Robotics - Gizmag In both an impressive display of innovative technology and a glimpse of a future in which humans could be redundant, Volvo has shown off its Robot-based Autonomous Refuse handling (ROAR) project. The system uses drones to locate refuse bins and robots to collect and empty them. Read More The Rise of Robotics Robotic applications have evolved over time. Historically, robots were used in manufacturing largely for repetitive tasks that require speed, strength, and moderate precision, such as material handling and processing, welding and soldering, and assembly. With their growing computing power and the development of miniature precision sensors, robots are moving from making cars to driving them. As they become more affordable and application programming becomes easier with more sophisticated user interfaces, robots are making small-batch production economically more feasible, because line changeovers are much faster. Given that product life cycles are getting shorter and just-in-time manufacturing helps minimize the need for inventory, robotic flexibility and responsiveness are important benefits. And since many of the new robots have multiple arms, they can multitask with ease—and without losing focus.
Artificial Intelligence News Space Technologies Improve Surgeries Back on Earth Apr. 22, 2017 — A novel surgical robotic system has been developed that provides tactile feedback and is capable of single-incision and natural orifice (incision-free) robotic surgery. The system minimizes surgical ... read more Helping Students Learn by Sketching Apr. 17, 2017 — New software Sketch Worksheets analyzes and provides feedback on student sketches, helping them learn multiple ... read more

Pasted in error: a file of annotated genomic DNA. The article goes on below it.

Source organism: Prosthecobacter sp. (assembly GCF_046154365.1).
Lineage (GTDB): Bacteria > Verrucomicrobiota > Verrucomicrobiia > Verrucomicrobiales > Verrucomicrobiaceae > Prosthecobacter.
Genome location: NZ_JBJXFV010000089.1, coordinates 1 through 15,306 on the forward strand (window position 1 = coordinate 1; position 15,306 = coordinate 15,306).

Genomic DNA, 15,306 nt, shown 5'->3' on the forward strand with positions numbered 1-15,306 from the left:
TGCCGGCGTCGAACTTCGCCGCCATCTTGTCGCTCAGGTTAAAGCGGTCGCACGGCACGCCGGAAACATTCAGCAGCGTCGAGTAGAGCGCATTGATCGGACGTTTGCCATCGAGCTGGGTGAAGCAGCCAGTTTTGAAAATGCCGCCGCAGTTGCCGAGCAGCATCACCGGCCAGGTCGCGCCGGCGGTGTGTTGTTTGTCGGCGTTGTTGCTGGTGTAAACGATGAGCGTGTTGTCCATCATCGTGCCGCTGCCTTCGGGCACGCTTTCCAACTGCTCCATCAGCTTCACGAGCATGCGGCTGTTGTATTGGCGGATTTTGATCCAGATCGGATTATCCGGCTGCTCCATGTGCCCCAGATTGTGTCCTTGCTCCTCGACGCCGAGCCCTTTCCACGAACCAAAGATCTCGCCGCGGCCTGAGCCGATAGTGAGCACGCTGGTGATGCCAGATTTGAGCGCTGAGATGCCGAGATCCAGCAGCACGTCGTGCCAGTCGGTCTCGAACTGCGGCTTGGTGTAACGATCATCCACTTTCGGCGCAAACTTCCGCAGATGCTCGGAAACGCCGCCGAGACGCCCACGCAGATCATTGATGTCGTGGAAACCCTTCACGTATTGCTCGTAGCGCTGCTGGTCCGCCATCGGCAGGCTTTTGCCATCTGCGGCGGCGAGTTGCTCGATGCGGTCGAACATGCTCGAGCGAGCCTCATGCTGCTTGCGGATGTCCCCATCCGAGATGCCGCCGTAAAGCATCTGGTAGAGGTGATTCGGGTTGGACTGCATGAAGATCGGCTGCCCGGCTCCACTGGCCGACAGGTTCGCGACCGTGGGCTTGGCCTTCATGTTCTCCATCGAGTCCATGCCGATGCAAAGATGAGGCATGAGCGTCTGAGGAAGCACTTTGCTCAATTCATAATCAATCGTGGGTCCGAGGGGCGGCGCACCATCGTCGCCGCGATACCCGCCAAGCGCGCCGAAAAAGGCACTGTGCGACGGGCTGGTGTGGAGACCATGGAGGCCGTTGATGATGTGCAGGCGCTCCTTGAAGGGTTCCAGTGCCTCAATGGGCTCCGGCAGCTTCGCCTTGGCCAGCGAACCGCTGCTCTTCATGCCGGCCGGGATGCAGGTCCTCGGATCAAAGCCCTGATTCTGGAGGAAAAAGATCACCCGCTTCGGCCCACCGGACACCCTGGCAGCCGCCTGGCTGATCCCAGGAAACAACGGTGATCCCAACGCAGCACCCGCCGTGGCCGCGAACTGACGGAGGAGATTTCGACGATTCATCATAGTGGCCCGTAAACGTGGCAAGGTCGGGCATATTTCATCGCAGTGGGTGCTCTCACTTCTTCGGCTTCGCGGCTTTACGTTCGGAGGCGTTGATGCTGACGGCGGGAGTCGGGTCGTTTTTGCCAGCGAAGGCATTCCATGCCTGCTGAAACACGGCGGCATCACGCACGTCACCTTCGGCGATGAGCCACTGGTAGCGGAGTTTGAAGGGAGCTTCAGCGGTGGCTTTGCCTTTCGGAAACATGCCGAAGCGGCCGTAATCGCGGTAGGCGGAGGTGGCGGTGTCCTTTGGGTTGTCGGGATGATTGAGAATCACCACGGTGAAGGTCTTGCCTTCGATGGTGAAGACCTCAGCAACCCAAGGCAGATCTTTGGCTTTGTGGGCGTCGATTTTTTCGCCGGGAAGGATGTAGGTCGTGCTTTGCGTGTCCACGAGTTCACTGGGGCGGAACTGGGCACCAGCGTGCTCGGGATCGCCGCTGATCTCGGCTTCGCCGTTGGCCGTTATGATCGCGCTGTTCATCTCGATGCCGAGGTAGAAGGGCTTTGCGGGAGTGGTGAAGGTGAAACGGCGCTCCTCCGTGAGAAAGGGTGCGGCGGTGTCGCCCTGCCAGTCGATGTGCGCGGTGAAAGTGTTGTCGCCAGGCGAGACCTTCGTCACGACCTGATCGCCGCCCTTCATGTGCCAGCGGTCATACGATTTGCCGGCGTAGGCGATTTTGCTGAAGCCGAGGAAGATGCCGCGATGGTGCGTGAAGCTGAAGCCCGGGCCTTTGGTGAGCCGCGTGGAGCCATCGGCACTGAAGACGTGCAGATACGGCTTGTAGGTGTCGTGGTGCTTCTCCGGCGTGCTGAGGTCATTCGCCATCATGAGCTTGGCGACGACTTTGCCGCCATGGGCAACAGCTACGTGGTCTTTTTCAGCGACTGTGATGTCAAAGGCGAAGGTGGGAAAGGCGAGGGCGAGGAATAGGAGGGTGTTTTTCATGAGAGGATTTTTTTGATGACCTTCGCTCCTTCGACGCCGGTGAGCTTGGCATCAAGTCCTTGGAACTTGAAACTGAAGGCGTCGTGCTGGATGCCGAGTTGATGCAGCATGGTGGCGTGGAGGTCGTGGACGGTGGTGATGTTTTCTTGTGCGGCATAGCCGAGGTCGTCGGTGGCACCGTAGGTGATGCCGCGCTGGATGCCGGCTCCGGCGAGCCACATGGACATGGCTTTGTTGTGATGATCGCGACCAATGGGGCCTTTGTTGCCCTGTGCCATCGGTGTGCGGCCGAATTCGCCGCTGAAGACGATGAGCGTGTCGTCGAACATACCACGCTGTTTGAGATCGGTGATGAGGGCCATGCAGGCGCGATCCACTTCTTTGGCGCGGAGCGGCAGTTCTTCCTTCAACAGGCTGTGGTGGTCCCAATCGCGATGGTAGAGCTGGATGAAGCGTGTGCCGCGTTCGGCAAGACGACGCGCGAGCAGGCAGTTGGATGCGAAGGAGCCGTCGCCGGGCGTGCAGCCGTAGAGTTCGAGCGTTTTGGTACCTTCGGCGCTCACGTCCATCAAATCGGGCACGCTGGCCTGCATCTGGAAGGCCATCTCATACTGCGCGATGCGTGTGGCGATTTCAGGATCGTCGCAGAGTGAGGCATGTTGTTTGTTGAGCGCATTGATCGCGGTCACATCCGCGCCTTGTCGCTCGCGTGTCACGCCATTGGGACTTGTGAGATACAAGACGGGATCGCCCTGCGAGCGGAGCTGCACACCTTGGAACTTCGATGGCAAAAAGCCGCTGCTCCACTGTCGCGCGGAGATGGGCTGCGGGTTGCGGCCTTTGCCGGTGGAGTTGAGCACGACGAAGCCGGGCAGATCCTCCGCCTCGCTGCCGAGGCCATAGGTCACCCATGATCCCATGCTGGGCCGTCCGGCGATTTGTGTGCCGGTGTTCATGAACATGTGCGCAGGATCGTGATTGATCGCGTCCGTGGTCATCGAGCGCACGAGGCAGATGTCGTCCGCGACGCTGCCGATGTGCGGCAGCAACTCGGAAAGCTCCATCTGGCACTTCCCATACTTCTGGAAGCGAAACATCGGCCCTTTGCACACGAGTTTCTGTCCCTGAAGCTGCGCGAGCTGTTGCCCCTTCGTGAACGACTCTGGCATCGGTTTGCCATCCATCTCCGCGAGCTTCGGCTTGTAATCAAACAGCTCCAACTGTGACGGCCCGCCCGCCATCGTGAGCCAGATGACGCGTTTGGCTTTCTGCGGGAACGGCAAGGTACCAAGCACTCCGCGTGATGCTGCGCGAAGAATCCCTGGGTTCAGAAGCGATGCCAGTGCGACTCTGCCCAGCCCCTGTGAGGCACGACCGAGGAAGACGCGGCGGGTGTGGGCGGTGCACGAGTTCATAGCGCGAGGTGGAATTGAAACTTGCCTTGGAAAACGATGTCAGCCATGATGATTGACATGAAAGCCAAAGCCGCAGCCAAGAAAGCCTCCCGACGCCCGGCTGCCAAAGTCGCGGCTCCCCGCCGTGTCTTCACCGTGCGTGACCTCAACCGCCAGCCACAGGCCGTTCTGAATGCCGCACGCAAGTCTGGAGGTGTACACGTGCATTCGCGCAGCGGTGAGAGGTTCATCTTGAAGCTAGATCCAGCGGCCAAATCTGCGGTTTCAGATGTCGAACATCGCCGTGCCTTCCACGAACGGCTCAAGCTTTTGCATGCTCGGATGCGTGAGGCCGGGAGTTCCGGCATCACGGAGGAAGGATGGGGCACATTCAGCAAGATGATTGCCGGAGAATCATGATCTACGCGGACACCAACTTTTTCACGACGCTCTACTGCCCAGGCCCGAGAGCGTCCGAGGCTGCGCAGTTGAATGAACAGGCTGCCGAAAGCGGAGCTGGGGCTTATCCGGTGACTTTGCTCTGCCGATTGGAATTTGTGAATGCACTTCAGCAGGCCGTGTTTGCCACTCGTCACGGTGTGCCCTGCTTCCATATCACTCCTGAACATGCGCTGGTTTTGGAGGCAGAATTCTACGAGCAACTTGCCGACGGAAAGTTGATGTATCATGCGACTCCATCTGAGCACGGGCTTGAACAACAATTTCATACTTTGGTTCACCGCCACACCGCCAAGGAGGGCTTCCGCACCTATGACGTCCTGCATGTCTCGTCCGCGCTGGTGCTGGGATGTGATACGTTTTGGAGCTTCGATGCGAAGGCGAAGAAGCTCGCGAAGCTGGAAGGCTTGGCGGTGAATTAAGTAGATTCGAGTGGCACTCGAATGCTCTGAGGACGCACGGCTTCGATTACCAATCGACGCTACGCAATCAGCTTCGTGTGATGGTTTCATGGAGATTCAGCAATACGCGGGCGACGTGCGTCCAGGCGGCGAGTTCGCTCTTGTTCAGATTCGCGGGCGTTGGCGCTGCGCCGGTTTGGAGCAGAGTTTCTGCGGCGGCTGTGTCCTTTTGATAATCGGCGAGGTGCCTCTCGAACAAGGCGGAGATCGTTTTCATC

3D Printing You are in: Future Technologies : 3D Printing 3D Printing Imagine a future in which a device connected to a computer can print a solid object. The Robots Are Winning! by Daniel Mendelsohn Her a film directed by Spike Jonze Ex Machina a film directed by Alex Garland We have been dreaming of robots since Homer. Humanoid Robot Starts Work at Japanese Department Store Dressed in a kimono and smiling, Aiko Chihira greets shoppers at the entrance of Tokyo's Mitsukoshi department store. But Chihira is no regular employee -- she is a humanoid robot. Developed by Toshiba last year, the robot made its debut at the store on Monday in a new role interacting with customers. Speaking Japanese, Chihira, which has human-like features and blinks, can also be programmed to speak in other languages such as Chinese. "It would be good if we can have her provide guidance, or recommend various things in Chinese," said Hitoshi Tokuda, Toshiba's new business development division group manager. "...
IBM sticks Watson's brain into a friendly virtual assistant In Brief Meet Amelia. She's a virtual assistant born out of a partnership between IPsoft and IBM's Watson. How current robotics advancements can have real-world applications The field of robotics is heating up with ever-growing innovations for healthcare. Forecasts from the UK's Visiongain suggest the overall world market for robotics in healthcare will surpass $3 billion this year and continue expanding to 2025. "Surgical robots are currently the most dynamic submarket within the overall robotics in healthcare market," the company states.